A Brief Winter Thank You: A Poem and Photos in Appreciation of our Farm Staff

With the holidays approaching and winter firmly upon us, it’s a good time to sit down and take a few moments to appreciate our Billings Farm staff, as well as farmers everywhere!

Work begins at 4:00 a.m. each day with milking and barn chores, and ends when the afternoon milking and chores are finished and the cows are fed and comfortable for the night. Despite the worst downpour or blizzard, the work continues! We thank everyone who’s in a barn right now, working to help put food on our tables…

They’ll be in the barns on Christmas Day, as they were on Thanksgiving, and that’s part of the job. In tribute, we’ve included some of our favorite black and white shots of the Billings Farm staff from this year, as well as a few of the amazing animals that are such a big part of their lives. There’s also a small poem about what it means to be a farmer that you might consider sending to the farmers in your life as a show of gratitude for all they do:

Ode to Farmers by Tom Remp 

I’ll raise my glass to all the farmers,

who never saw the sun go down

and rose before the dawn. 

I’ll drink to them that braved the seasons,

bent double ‘gainst a clawing wind

half-buried in the snow. 


I’ll think of those who baked in summer

shackled to the harvest time,

tending to a lowing herd.


Wiped mud from eyes and kept on going

backs creaking with the change

hands buried half-in slop.


Who dealt with bulls and sheep and oxen,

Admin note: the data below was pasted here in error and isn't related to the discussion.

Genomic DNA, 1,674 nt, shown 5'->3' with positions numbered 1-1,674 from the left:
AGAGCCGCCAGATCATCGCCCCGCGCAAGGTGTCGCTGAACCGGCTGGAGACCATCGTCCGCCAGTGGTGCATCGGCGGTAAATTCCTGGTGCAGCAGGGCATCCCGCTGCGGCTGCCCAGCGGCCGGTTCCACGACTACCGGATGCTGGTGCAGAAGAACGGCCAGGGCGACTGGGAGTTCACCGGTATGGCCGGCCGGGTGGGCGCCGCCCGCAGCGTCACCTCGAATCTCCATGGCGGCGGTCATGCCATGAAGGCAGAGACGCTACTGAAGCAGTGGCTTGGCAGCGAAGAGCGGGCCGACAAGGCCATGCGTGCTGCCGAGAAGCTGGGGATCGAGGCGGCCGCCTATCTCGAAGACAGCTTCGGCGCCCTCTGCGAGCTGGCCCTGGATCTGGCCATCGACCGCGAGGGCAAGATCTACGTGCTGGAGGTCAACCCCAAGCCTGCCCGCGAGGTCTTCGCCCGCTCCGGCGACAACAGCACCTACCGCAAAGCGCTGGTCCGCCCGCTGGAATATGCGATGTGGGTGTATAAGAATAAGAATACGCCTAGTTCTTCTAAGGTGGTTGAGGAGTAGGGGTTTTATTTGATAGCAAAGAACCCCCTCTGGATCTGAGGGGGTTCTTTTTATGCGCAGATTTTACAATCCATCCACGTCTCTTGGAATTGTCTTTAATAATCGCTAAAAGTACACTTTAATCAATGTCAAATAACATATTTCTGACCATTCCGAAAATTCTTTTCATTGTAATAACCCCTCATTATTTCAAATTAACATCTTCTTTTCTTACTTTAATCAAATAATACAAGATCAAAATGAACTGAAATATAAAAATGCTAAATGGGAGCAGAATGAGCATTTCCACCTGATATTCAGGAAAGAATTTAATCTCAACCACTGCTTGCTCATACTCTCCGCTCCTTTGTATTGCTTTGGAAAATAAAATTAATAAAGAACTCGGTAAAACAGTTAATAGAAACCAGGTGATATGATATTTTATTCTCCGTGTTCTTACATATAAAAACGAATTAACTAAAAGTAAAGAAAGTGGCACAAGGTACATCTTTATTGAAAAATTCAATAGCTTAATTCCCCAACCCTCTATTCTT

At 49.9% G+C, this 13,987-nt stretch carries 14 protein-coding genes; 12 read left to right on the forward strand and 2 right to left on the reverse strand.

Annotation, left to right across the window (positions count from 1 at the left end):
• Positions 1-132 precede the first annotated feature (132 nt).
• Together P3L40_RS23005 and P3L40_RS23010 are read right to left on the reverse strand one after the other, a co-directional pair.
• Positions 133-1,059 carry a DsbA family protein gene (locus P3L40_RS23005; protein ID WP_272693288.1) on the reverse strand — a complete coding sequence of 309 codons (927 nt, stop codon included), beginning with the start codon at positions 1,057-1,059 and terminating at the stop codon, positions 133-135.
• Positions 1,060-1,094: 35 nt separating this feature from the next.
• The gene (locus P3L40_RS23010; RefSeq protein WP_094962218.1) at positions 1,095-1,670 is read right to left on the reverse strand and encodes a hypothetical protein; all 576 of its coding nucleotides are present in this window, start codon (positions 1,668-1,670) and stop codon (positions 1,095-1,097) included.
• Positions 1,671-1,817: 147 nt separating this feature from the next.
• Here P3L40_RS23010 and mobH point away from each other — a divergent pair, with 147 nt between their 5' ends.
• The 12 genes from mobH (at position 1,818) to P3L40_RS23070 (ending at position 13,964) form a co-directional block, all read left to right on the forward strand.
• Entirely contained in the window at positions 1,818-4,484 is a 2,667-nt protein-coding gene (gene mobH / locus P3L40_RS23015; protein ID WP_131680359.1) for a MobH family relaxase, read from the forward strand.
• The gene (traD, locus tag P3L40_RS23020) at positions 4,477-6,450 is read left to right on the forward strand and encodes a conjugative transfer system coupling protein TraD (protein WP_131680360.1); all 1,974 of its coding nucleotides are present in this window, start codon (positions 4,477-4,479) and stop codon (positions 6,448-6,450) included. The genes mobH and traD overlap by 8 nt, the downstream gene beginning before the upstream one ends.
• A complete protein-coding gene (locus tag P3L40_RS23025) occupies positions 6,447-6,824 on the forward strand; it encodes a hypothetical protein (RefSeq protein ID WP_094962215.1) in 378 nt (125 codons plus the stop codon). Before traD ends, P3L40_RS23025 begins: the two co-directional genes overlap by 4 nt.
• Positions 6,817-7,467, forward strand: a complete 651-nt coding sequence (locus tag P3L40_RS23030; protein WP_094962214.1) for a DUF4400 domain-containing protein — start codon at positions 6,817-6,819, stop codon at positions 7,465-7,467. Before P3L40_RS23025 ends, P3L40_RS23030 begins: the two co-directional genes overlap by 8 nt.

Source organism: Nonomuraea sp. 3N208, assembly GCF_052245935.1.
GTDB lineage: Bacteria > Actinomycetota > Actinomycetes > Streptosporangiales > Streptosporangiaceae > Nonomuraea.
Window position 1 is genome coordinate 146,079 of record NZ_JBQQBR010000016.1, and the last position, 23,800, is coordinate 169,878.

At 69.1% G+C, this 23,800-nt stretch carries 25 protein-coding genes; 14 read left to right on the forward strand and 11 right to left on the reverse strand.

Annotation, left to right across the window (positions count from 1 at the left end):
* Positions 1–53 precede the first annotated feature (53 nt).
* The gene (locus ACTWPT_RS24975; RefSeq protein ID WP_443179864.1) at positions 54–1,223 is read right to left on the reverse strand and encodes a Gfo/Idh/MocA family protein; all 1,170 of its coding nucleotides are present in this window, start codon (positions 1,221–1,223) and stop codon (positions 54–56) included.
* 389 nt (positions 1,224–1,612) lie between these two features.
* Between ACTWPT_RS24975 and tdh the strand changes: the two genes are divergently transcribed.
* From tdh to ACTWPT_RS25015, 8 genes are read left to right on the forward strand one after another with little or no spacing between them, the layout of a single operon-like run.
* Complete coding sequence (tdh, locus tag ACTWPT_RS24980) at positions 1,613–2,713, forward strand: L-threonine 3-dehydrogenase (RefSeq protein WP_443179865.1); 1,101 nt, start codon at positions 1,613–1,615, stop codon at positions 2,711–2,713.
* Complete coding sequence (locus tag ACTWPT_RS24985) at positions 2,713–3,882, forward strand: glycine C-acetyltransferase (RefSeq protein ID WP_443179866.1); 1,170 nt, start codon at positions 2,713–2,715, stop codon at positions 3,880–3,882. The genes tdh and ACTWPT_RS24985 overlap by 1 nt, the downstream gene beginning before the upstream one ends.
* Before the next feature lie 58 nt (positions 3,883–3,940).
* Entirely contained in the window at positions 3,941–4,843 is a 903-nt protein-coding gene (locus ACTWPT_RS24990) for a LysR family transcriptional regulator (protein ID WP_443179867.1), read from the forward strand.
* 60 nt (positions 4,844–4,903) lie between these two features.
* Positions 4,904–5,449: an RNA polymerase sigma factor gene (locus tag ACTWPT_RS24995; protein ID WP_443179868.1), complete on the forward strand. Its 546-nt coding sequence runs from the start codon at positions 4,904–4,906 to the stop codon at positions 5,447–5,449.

crouched down to milk and braved the kicks

and gave some life to silent calves.


Ey, I’ll raise my glass to all the farmers,

Who’d do it all again.

3 thoughts on “A Brief Winter Thank You: A Poem and Photos in Appreciation of our Farm Staff

  1. God bless all the farmers especially those with ethics. Thank you for enduring all you do for all of us. There’s a young lady in your video that reminds me of my granddaughter who funny enough is an officer in our proud FFA. My son and other granddaughter(16 & also in FFA) also work part time with cows on a local dairy farm. We live in a small town in Albion, N.Y. I’ve visited them at work and wow that’s a lot off HARD work. The farm is family run and belongs to my sons high school buddy. My granddaughter loves to show me her “muscles” due to her hard work.

  2. I grew up the daughter of a dairy farmer, so I know what hard work was all about and it went from early morn till late at night. Never had a day off as farmers work 7 days a week 365, days a year. Hats off to all of the farmers and all of the good food they produce for the nation.

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